Amid an ever-increasing rise in drug-related death tolls across the country, President Donald Trump declared America’s opioid crisis a national emergency on Thursday.
The University of Virginia’s Christopher Ruhm, a professor of public policy and economics in the Frank Batten School of Leadership and Public Policy, has been carefully tracking the crisis for more than a year, researching accuracy problems with drug overdose-related death reporting. The goal of his work is to provide a clearer picture of the scope and detail of the nation’s opioid epidemic.
In his new paper for the American Journal of Preventive Medicine, “Geographic Variation in Opioid and Heroin Involved Drug Poisoning Mortality Rates,” Ruhm uses statistical analysis to offer more accurate estimates of drug-related deaths on a state-by-state basis. He analyzes drug fatality rates for 2014, as well as trends between 2008 and 2014.
By accounting for those drug-related deaths where no specific drug was identified on the death certificate and adding them to existing death-certificate data where specific drug causes were reported, Ruhm offers corrected opioid- and heroin-involved mortality rates.
These corrected rates suggest that reported opioid and heroin mortality rates were off by 22 to 24 percent nationally, but with large variation in the errors across states.
For example, without corrections, opioid and heroin mortality rates were considerably understated in Pennsylvania, Indiana, Louisiana and Alabama, but barely at all in Rhode Island, Connecticut and Vermont. When it came to heroin deaths, the rates were seriously understated in Pennsylvania, Louisiana, Indiana and New Jersey but identified well in 14 states.
On the other hand, changes in opioid death rates, between 2008 and 2014, were considerably understated in Pennsylvania, Indiana, New Jersey and Arizona, but heavily overestimated in South Carolina, New Mexico, Ohio, Connecticut, Florida and Kentucky. Changes over time in heroin deaths were understated in most states with some of the largest underestimates occurring in Pennsylvania, Indiana, New Jersey, Louisiana and Alabama.
“There’s been a lot of discussion about certain areas having particularly high levels of risk, and what I find is that those levels aren’t necessarily incorrect when based on death certificate reports,” Ruhm said, “but this gives us a much clearer geographic picture of the epidemic’s spread.”
To learn more about his research methods and why more accurate reporting data is so crucial to combating the opioid epidemic, read the below Q&A from our 2016 discussion with Ruhm.
Q. What led you to believe that the existing death certificate data was problematic?
A. I began doing analysis of the data on death certificates not initially realizing that there was a problem. However, as I got into the research I discovered that, in many cases of fatal drug overdoses, the death certificates did not specify which drugs were involved. In reading prior analyses, I realized that other researchers were aware of this issue, but that no one had undertaken a systematic effort to address it.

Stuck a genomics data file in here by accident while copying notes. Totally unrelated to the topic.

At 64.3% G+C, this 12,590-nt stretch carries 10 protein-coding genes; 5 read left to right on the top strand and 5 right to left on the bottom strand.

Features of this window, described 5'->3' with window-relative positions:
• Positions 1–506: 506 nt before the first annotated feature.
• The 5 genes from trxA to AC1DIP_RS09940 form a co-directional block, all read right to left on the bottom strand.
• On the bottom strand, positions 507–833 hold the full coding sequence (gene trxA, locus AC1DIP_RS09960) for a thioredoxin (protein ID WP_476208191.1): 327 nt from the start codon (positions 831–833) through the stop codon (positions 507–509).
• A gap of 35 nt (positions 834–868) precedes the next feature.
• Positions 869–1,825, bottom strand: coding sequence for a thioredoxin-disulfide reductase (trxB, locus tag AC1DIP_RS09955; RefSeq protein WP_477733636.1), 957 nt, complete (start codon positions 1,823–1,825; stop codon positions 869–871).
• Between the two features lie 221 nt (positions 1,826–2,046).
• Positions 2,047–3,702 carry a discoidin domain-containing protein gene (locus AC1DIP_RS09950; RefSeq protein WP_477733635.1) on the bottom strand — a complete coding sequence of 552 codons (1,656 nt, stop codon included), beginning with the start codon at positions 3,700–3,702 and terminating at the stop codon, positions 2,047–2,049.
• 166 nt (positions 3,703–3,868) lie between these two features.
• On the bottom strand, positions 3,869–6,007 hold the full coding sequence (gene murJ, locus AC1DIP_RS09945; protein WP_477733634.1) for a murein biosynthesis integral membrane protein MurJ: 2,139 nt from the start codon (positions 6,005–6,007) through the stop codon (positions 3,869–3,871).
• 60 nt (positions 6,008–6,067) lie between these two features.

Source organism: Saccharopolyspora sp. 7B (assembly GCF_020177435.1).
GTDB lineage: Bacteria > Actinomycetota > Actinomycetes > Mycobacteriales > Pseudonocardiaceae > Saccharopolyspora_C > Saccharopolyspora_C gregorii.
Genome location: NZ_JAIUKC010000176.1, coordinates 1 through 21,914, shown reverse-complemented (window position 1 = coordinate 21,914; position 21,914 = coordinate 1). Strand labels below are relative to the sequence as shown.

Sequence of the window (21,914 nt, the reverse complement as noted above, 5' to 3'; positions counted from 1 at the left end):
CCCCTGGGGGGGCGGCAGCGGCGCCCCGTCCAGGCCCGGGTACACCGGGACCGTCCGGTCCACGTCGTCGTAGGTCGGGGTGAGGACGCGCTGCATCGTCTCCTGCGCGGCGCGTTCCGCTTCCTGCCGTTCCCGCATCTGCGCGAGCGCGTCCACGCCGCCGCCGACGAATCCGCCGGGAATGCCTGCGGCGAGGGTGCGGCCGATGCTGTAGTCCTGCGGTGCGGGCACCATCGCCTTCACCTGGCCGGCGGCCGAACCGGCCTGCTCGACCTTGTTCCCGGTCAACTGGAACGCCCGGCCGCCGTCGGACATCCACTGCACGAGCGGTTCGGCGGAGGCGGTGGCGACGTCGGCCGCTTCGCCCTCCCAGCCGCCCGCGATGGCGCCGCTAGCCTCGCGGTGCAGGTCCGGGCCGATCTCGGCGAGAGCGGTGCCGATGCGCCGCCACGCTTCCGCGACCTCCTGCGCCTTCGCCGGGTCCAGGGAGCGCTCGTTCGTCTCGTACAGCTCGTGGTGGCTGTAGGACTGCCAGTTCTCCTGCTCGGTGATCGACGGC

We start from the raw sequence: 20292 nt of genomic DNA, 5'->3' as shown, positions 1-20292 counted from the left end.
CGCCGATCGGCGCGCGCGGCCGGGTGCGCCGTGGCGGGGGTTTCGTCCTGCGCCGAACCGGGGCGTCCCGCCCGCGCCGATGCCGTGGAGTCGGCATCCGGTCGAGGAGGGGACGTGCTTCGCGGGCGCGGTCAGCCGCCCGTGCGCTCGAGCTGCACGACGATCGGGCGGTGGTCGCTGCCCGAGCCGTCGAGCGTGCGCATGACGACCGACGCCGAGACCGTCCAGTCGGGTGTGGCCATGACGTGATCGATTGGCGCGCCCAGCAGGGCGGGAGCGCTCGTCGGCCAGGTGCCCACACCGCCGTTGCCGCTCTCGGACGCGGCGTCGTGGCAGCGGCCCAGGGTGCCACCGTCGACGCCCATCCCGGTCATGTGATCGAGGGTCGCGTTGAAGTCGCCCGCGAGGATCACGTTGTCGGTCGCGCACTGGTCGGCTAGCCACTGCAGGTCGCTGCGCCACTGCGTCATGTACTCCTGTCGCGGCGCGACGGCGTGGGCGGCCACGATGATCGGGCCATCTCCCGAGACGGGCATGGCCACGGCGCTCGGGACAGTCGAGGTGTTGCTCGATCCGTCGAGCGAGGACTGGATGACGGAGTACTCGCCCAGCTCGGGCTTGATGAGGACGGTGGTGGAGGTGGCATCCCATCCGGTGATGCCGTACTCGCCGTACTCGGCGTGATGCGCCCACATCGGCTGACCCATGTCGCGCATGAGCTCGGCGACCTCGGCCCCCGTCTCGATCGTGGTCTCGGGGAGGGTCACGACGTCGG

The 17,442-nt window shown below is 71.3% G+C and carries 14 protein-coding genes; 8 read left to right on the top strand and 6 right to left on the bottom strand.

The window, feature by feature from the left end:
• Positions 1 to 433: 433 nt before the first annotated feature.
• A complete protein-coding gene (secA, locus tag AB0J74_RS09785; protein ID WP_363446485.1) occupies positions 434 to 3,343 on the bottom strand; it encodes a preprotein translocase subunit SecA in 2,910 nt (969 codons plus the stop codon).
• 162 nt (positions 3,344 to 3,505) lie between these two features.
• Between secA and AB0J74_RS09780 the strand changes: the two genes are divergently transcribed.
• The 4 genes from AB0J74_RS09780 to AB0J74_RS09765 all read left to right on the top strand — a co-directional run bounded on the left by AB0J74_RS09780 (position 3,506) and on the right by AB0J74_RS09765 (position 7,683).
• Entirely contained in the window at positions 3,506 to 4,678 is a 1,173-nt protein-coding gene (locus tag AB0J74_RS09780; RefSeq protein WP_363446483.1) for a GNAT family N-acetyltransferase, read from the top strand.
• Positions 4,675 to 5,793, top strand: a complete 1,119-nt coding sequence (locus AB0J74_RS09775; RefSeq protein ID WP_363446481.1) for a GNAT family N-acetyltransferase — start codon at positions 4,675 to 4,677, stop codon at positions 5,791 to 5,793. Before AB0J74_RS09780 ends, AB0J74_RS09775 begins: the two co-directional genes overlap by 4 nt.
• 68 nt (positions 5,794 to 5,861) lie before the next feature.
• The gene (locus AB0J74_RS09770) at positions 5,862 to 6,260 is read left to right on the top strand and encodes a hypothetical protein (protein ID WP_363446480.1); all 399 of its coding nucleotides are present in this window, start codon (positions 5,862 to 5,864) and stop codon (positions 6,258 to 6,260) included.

Q. What important trends are we missing by not collecting better data on drug overdoses?
A. There are two aspects to this question. The first is that by lacking adequate detail on death certificates, we have a poor understanding of what drugs or combinations of drugs are involved in fatal overdoses. The second is that prior research has not done all that it could to identify the drugs involved in these deaths.
My analysis attempts to address the second issue, by using prediction methods to ascertain the drugs involved in cases where they are not well-specified on death certificates. Doing so substantially increases the estimates of the drug poisoning deaths involving combinations of drugs. For example, I estimate that drug combinations account for 56 percent of the increase in drug poisoning deaths occurring between 1999 and 2014, and 67 percent of that between 2007 and 2014.
Q. How have the primary culprits in the overdose epidemic changed since the 1990s?
A. Arguably, the overdose epidemic actually began in the early 1990s, or at least became much worse beginning then. From the mid-1990s through mid-2000s, this was led by increased use and deaths due to opioid analgesics (prescription opioids). However, since around 2008, and particularly since 2010, heroin has emerged as a major, and arguably the most important, problem. In addition, the use of drug “cocktails” – combinations of drugs – are driving much of the fatal drug epidemic.
Q. What portions of the population are most affected by this epidemic?
A. Fatal overdose rates are higher for males than females, for whites than blacks or other nonwhites, and for 25- to 64-year-olds versus those who are older or younger. Overdose death rates tend to be highest in “middle America,” particularly in Appalachia, the Rust Belt and many of the western mountain states. There are also pockets with high death rates in many other parts of the country as well.
Q. What possible policy solutions does your data point to?
A. First, we need to obtain better information and, until we obtain it, we need to creatively use the data that we have so as to better understand the nature of the fatal drug epidemic.
Second, we need to fully recognize and try to slow or reverse the rise in heroin-related overdoses and deaths. We have made some progress in recent years addressing the rising number of deaths related to prescription opioids, but problems related to heroin use and abuse are rising extremely quickly.
Third, we need to better organize our policy approaches and treatment efforts to the rising use of combinations of drugs, which frequently present greater risk than the use of a single drug type and may require more complicated and nuanced treatments and interventions.
A version of this story first published Aug. 18, 2016